UT Southwestern researchers discover master switch in cell death
DALLAS - June 30, 2005 - Researchers at UT Southwestern Medical Center have found an enzyme vital for controlling the early stages of cell death - a beneficial and normal process when it works right, but malignant in a variety of cancers when it malfunctions.
The researchers are now examining tissue from cancer patients to try to determine how mutations in the enzyme's gene may relate to cancer.
"We think this gene will really be a hot spot in research," said Dr. Qing Zhong, postdoctoral researcher in biochemistry at UT Southwestern and lead author of a paper to be published in the July 1 issue of the journal Cell.
The life and death of cells is a complex avalanche of reactions, controlled by a few molecules that sit atop a biochemical "pyramid."
The newly discovered enzyme, which the researchers have named Mule, destroys a key molecule at the top of the pyramid, thus leading to the cascading disintegration of the cell. Their findings also suggest a new drug target for controlling tumor formation.
Dr. Xiaodong Wang, professor of biochemistry at UT Southwestern and a researcher with the Howard Hughes Medical Institute, said the discovery of Mule will open up a whole field of research to study the enzyme's role in normal cell death and cancer.
"We think these findings are very significant," said Dr. Wang, senior author of the Cell study. "This is the first enzymatic step that regulates the degradation of proteins that control cell death."
The beneficial side of cell death - known as apoptosis - occurs when it kills cells at appropriate times, as is the case, for example, when it removes the webbing from the fingers of an embryo or shapes a developing brain. But the darker side of this complex process manifests itself in cancers when cells don't die when they're supposed to.
The key to the researchers' finding was the interaction between the Mule enzyme and a major player in cell death, the protein Mcl-1. Dr. Wang said that while there are many possible routes a cell may take toward apoptosis, this interaction serves as one of the "master switches" controlling whether or not those other pathways are triggered.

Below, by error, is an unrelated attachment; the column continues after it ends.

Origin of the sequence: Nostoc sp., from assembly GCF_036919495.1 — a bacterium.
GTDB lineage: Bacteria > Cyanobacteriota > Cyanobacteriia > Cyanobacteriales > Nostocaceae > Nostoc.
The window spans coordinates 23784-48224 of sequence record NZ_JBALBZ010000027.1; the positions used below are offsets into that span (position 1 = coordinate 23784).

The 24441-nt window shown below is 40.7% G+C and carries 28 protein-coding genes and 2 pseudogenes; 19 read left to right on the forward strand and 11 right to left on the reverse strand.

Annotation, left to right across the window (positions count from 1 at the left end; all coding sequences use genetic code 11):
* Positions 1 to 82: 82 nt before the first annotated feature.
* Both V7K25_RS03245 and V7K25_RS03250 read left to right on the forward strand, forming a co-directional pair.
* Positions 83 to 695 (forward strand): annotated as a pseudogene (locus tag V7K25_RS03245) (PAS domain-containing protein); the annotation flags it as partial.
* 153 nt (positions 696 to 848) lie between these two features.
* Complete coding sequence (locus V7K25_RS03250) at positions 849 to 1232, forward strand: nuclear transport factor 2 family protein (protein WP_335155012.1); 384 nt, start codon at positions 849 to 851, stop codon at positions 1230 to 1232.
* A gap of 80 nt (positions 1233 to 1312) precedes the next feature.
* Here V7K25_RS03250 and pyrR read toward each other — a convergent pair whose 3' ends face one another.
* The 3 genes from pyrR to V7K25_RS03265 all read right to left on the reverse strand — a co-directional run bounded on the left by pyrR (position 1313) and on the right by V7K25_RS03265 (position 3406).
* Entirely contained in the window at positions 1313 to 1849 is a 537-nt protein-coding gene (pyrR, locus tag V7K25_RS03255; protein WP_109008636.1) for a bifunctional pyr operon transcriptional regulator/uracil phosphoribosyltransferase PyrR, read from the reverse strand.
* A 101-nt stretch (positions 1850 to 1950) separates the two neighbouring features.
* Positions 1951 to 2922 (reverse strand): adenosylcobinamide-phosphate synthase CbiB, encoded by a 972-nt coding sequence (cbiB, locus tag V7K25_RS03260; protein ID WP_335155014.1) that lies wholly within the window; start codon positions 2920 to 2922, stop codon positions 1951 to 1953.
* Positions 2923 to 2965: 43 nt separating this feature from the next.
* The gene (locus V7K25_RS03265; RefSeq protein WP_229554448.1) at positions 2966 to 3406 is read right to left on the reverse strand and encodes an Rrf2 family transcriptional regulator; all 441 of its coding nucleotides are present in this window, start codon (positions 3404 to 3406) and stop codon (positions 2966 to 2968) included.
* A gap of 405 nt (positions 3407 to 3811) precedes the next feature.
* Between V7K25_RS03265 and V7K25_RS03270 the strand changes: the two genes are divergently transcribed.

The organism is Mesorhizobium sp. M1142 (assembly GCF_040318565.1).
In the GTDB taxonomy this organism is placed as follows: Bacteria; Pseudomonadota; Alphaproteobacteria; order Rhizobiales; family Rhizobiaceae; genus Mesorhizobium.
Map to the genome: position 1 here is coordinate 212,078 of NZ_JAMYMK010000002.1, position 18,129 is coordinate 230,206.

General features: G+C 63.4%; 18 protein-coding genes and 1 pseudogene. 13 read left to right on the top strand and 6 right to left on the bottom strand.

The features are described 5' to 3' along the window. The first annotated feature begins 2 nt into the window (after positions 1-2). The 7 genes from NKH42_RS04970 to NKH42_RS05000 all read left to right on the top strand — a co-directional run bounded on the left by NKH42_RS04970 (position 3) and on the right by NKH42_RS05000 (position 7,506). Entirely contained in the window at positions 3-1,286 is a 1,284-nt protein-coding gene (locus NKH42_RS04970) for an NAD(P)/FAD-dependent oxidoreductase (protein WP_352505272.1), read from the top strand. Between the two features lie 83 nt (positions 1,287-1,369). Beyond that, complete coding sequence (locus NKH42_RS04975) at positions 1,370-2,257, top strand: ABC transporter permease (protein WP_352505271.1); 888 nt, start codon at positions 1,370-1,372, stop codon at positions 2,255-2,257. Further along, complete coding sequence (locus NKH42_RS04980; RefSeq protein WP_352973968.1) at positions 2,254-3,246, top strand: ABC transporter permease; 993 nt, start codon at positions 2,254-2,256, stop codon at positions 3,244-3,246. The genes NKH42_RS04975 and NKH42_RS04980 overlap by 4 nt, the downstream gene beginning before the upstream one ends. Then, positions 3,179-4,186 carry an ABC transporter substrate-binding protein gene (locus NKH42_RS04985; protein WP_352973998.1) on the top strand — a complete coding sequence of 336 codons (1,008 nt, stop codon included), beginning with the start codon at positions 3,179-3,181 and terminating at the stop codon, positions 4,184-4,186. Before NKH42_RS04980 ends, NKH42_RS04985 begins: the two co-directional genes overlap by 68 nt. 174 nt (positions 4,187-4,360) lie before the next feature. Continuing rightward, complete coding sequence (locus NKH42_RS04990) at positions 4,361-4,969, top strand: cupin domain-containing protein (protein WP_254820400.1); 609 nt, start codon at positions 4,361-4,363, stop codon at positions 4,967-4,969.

Normally, Mcl-1 keeps cells alive by protecting them against apoptosis. For a cell to die, Mcl-1 has to be disabled. "It's just like a guardian," Dr. Zhong said.
A healthy organism needs just the right amount of Mcl-1. Too little Mcl-1 can lead to a damaged immune system or even death. Too much, and cells stay alive when they shouldn't, leading to cancers such as lymphomas.
Using human cell extracts, the researchers found that Mule caused a protein called ubiquitin to bind to several sites on Mcl-1. When ubiquitin binds to a molecule, it serves as a flag for that molecule to be destroyed.
"If you have too much Mule in a cell, Mcl-1 will degrade tremendously," Dr. Zhong said.
The search for Mule took more than two years, as the UT Southwestern researchers specifically searched for an enzyme that controls Mcl-1.
The interaction between Mule and Mcl-1 might someday be manipulated to help cancer patients, Dr. Wang said. For instance, a tumor may contain cells with a deficit of Mule, making the tumor more likely to grow and perhaps be resistant to chemotherapy. Treatment might then focus on the biochemistry of Mule and Mcl-1, he said.
"We might be able to see if there's a problem with Mule, or perhaps we could screen beforehand," Dr. Wang said.
Other UT Southwestern researchers involved in the study were Wenhua Gao, student research assistant, and Dr. Fenghe Du, research specialist.
The work was supported by the Howard Hughes Medical Institute, the National Institutes of Health and The Welch Foundation.
Media Contact: Aline McKenzie
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